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As the digital world continues to grow, privacy is becoming more important to consumers. In recent years, data breaches have been occurring more and more often, causing consumers to be concerned about the personal information they use online being leaked.
To help combat these fears, the state of California proposed a new law that would help protect user information. With no surprise, the California Consumer Privacy Act (CCPA) was passed and enacted in June of 2018. While the law didn’t go into effect until January of 2020, it was a huge step toward more privacy for the digital landscape.
So, what does CCPA mean for business owners and marketers? This blog is here to answer that question! But first, let’s break down what exactly this new law entails.
Breaking Down CCPA
According to the California Attorney General, the California Consumer Privacy Act “…creates new consumer rights relating to the access to, deletion of, and sharing of personal information that is collected by businesses.”
To put it in layman’s terms, this means that consumers are allowed to demand to see what information a company collects about them as well as decline the sharing or selling of their info. Also, companies have to provide a list of third-party companies the consumers’ info has been shared with. If any of the guidelines of this law are violated, consumers have a right to sue the company.
Although CCPA is a new type of law to the United States, the European Union (EU) is already ahead of the game. In 2018, the EU enacted the General Data Protection Regulation (GDPR), which made a huge change to data privacy laws.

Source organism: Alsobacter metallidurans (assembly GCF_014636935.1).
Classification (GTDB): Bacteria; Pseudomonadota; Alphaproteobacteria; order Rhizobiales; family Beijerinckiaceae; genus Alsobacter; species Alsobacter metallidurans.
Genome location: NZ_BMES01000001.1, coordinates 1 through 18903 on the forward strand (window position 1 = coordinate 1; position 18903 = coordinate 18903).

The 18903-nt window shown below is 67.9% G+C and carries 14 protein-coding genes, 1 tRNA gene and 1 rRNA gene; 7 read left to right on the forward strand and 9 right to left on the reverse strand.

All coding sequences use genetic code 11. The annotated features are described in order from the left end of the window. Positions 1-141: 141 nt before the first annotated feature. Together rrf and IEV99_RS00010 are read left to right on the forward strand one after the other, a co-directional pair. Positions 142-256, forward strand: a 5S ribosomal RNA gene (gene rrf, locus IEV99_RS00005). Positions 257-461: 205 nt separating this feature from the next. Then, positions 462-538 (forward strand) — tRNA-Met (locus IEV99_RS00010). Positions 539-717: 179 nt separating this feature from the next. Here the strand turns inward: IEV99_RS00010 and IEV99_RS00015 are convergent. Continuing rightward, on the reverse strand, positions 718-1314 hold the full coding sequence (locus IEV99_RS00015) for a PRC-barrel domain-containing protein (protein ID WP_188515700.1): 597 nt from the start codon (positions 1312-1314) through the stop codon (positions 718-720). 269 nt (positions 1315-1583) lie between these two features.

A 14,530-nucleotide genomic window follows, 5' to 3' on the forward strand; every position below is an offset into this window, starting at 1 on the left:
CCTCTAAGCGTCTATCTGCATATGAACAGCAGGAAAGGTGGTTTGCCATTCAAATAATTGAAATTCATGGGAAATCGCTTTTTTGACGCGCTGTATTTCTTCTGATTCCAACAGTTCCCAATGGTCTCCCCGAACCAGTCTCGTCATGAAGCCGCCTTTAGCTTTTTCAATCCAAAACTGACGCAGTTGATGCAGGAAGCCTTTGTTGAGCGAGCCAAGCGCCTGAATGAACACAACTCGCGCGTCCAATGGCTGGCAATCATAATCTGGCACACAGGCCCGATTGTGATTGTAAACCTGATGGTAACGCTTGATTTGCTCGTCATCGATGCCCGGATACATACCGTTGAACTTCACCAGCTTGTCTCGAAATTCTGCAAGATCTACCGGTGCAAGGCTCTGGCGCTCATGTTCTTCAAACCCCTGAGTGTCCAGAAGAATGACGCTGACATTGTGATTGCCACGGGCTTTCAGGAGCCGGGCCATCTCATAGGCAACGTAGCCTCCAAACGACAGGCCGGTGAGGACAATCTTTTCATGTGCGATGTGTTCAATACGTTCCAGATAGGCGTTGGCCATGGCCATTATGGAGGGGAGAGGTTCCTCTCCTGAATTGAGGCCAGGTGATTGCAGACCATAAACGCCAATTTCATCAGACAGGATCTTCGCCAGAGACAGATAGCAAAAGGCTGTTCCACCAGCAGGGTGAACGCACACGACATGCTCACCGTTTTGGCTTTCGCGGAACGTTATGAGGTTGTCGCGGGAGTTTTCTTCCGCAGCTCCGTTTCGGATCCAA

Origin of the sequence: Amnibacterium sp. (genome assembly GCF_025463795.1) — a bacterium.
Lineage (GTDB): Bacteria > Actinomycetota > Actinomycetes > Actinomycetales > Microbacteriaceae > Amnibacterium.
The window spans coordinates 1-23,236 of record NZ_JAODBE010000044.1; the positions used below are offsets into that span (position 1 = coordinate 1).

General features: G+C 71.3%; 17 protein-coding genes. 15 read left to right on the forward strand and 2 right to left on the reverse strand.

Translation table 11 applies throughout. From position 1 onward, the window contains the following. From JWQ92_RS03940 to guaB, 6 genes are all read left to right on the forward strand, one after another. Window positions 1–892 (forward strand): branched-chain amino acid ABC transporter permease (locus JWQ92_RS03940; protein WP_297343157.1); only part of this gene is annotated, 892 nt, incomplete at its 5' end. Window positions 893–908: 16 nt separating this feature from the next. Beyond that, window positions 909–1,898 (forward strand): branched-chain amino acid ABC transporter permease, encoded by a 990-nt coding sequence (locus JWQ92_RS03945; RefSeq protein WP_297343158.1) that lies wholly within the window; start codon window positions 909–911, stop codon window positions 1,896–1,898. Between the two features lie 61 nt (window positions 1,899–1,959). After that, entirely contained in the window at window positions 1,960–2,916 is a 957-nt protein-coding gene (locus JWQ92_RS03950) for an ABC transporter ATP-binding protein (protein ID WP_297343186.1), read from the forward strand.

As more countries and states begin implementing privacy laws, businesses that aren’t required to comply at this time should consider tightening the privacy of their website and data collection from consumers.
Which Businesses Have to Comply?
While the California Consumer Privacy Act is a big deal, the law doesn’t affect all businesses. Here are the thresholds that require you to comply:
Serving residents in California and earning at least $25 million in annual revenue
Having personal data of 50,000 people or more, or if you collect more than half your revenue from selling personal data
It’s also important to note that you don’t need to be based in California/United States to comply with this law. If you serve California residents and meet these qualifications, then you must comply with CCPA. Businesses that have physical storefronts as well as E-commerce businesses both need to comply.
How Does CCPA Affect Advertising?
Because consumers have the option to “opt-out” of data collection and distribution on websites through CCPA, marketers and business owners expressed concern of how it would affect their advertising efforts. However, enacting this new law has the likelihood to strengthen a consumer’s relationship with your business.
As a business owner, you shouldn’t see CCPA or any similar laws as a threat. Because you’re giving the consumer the option to provide their data or opt-out, you’re respecting their privacy. Google provides an incognito mode for their browser and Google Maps and Apple has a private mode as well to already protect when a user is completing online searches.
When it comes to advertising, some consumers want to see personalized ads while others see it as an invasion of privacy. Allowing consumers to decide what information they provide leaves the responsibility in their hands. By giving them the option, it allows businesses and marketers to reach consumers who are more likely to interact with their ads.
The state of California saw the need to protect their residents as privacy concerns continued to rise, which is why CCPA was brought into legislation. As the digital world continues to advance, it’s likely that other states will begin to create similar laws to protect residents. Remember, not all businesses have to comply with CCPA at this point, but future laws might have different requirements.
Although the California Consumer Privacy Act is still in its infancy, it’s expected to improve advertising efforts for businesses and marketers while also respecting the privacy of online consumers.